I had been hedging just a little bit, because it's such a long drive for us, but when the opportunity and the time came available (my children were on summer vacation) we all made the trek and I am so grateful to her that we did.


First, if you have not been there, Forest Lawn is immense -- and lush. As you drive in you are greeted by a massive, Tudor Revival-style structure, a pond with sculptures in and around it, swaths of green open spaces, and trees that tower and merge above the winding asphalt roads.

My mom went in to double check she had the right key (yes, key -- more about that later). When she returned I started up the minivan again and we proceeded down the road, making our way through the cemetery past sections with fantastic names like "Wee Kirk O' the Heather" and "Little Church of the Flowers".

After driving around for a bit we finally came to the Court of David. Once we had parked and made our way into the Court, we thought it would be simple to go in and find Grandpa Brad's grave. How wrong we were. First, the courtyard itself is lush and invites reflection -- it's a square, with a large sculpture at one end and other sculptures scattered throughout, with benches and grass and trees.

All along the sides are enormous bronze (at least, I think they're bronze) doors, each leading to a separate "Garden of Memory". We had to find the right one, and then once inside had to scroll through the rows of graves trying to find his. My mom's recollection of where it was was pretty close, but still, when it's ten years between visits, it's difficult enough to remember how to find the section let alone which row.

But, as indicated by the very first photo on this post, we did eventually find it.

The flowers were plucked from a nearby bush and placed on his grave by his great-grandson, my youngest son, Bradley, of course named after him.

Once we were done here we left through the door came in from, but going out the inscription reads "Garden of the Mystery of Life." Mystery, indeed. One minute you're here, the next you're not. Or, sometimes, you linger for a few days before you pass, like Grandpa Brad. [If I'm getting the story straight, he was trimming a tree in the front yard of the home they were renting in Laguna Beach {clearly not getting my story straight! see below} (the new factory in San Juan Capistrano was under construction and they had plans to move, thus the temporary rental -- but what a temporary rental it was; one of these days I'll get some photos of that house, which was spectactular, with a steep stairway down to the beach below) when he began to feel strange. He didn't know he was having a heart attack and so did not go to the hospital and instead stayed in bed for several days before he finally passed. But who at his age would guess they were having a heart attack?] My Uncle Brad, Brad Keeler's firstborn, has corrected me: Brad Keeler and his wife, Catherine, were staying in a hotel in Los Angeles when he suffered the heart attack. Apparently he had an ongoing heart condition that required he mainatain a rice diet. I will have to learn more about this and will post more when I do.} He was only 39.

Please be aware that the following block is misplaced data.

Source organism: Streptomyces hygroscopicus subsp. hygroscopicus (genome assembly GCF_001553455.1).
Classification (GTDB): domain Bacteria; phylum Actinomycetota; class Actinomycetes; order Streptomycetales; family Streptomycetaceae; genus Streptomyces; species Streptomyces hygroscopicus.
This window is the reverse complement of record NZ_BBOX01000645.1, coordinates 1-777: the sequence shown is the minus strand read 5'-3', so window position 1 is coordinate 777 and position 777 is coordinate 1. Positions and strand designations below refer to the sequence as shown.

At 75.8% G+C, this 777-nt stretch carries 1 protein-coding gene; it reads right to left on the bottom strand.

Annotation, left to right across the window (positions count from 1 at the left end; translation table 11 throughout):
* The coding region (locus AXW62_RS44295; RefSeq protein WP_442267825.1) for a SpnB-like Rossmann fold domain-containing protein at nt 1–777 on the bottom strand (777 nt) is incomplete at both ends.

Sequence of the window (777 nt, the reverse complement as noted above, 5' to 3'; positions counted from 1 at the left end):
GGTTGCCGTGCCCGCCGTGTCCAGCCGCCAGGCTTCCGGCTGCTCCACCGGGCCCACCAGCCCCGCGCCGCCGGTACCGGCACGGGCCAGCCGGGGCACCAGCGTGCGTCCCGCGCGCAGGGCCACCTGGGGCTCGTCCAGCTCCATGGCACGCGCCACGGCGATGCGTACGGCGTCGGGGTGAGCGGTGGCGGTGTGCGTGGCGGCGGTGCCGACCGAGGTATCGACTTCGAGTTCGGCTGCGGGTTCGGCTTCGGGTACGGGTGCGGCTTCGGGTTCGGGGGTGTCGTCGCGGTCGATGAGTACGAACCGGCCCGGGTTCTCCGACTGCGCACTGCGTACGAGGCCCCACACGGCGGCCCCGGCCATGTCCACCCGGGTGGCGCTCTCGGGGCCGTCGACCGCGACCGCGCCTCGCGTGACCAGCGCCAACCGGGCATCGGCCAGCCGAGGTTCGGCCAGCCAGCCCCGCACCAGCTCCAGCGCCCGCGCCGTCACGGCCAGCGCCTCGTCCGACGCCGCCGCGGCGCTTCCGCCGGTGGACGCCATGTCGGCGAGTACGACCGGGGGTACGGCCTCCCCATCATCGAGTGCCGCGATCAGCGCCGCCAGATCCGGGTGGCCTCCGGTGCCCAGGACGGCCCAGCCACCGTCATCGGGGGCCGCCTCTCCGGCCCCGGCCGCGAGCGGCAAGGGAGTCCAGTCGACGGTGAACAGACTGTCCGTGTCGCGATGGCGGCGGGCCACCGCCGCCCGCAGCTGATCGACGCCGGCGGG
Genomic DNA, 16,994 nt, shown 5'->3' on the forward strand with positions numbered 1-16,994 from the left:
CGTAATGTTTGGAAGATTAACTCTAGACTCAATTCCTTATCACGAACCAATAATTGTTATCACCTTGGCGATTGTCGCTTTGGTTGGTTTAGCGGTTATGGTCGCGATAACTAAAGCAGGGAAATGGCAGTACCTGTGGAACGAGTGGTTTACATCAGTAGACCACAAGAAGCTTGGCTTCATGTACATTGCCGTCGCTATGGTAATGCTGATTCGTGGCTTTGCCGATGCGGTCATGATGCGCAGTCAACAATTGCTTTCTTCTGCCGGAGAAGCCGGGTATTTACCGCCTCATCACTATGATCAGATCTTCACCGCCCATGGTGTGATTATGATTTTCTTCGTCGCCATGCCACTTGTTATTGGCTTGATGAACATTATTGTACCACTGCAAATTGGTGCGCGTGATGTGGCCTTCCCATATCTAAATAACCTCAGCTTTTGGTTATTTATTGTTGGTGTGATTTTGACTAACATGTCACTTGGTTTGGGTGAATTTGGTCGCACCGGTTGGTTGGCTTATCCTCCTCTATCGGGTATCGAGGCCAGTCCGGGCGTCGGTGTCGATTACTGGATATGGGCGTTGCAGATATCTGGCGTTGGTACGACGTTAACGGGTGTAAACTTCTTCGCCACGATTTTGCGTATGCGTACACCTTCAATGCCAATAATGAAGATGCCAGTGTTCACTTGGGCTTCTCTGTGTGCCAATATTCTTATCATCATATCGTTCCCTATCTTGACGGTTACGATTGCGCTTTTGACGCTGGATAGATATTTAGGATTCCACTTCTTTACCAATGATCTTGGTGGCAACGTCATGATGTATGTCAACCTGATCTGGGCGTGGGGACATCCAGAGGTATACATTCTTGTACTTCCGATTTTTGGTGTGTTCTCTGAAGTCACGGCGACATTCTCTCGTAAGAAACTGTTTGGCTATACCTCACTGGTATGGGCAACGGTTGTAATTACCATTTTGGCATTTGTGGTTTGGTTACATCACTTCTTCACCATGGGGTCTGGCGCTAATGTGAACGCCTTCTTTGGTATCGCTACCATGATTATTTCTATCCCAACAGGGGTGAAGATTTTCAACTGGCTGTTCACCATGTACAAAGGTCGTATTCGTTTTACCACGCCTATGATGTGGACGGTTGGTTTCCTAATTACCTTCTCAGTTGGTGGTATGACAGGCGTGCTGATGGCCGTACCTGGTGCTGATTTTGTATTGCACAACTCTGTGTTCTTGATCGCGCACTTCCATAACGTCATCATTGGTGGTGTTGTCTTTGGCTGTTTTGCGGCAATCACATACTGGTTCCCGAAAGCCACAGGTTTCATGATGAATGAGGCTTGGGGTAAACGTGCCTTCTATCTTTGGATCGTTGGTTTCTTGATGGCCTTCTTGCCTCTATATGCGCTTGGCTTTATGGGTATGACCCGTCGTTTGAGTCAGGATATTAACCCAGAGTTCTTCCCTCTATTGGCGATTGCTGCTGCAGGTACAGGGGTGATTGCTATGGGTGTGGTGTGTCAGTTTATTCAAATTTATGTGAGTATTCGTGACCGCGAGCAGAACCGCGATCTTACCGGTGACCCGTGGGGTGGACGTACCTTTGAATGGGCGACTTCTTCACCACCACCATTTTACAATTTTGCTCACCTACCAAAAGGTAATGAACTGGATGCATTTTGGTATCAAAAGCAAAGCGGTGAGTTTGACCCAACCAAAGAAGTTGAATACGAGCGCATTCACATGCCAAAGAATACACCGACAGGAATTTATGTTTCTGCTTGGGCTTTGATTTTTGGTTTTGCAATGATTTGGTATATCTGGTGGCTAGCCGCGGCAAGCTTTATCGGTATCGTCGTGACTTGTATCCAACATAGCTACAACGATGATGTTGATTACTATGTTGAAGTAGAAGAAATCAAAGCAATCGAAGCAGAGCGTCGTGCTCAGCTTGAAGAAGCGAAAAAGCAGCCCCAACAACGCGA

I am now a year older than he was at that time.

So, as I was saying, after reentering the Garden of the Mystery of Life we found our way to the mausoleum where the family crypt holds the others: Bradley B., Grandpa Brad's grandfather; Rufus B., his father and an acclaimed ceramacist and tilemaker himself (just google Adamson House and you'll be in for a treat); Mary B., his mother; and Byron R., one of his younger brothers. His brother Phil just recently passed away but is not interred here. His sister Jeanne (Jean) is still alive and well as of this writing.

After we left Forest Lawn (which is home to the resting places of some other names that might be familiar: Mary Pickford, a silent film actress who is buried in the same "garden" as Grandpa Brad, as well as Marilyn Monroe, and Michael Jackson) we found the house that Grandpa Brad had custom built and which my mother remembers best.

The lot is gated but we managed to get the caretaker's attention, who was chasing a deer off the property (see photo above), and he let us in to look around.

But I'll save that for another post!

Oh, and along the way we drove past the gas station that Grandpa Brad worked at as a young man, and where he (not so famously) lost an eye while working on a car. Did you know that? He had one glass eye. There's your Keeler trivia for the day. [CORRECTION: My aunt Sharon, wife to my uncle Brad Keeler, my grandfather's namesake, has written to me to inform me of a couple of corrections, one being that Brad Keeler never had a glass eye! I was sure that was the story my mom had told, so will now hopefully getting in touch with my uncle to clarify more so that I can be sure to get my history correct.]

More soon, and happy collecting!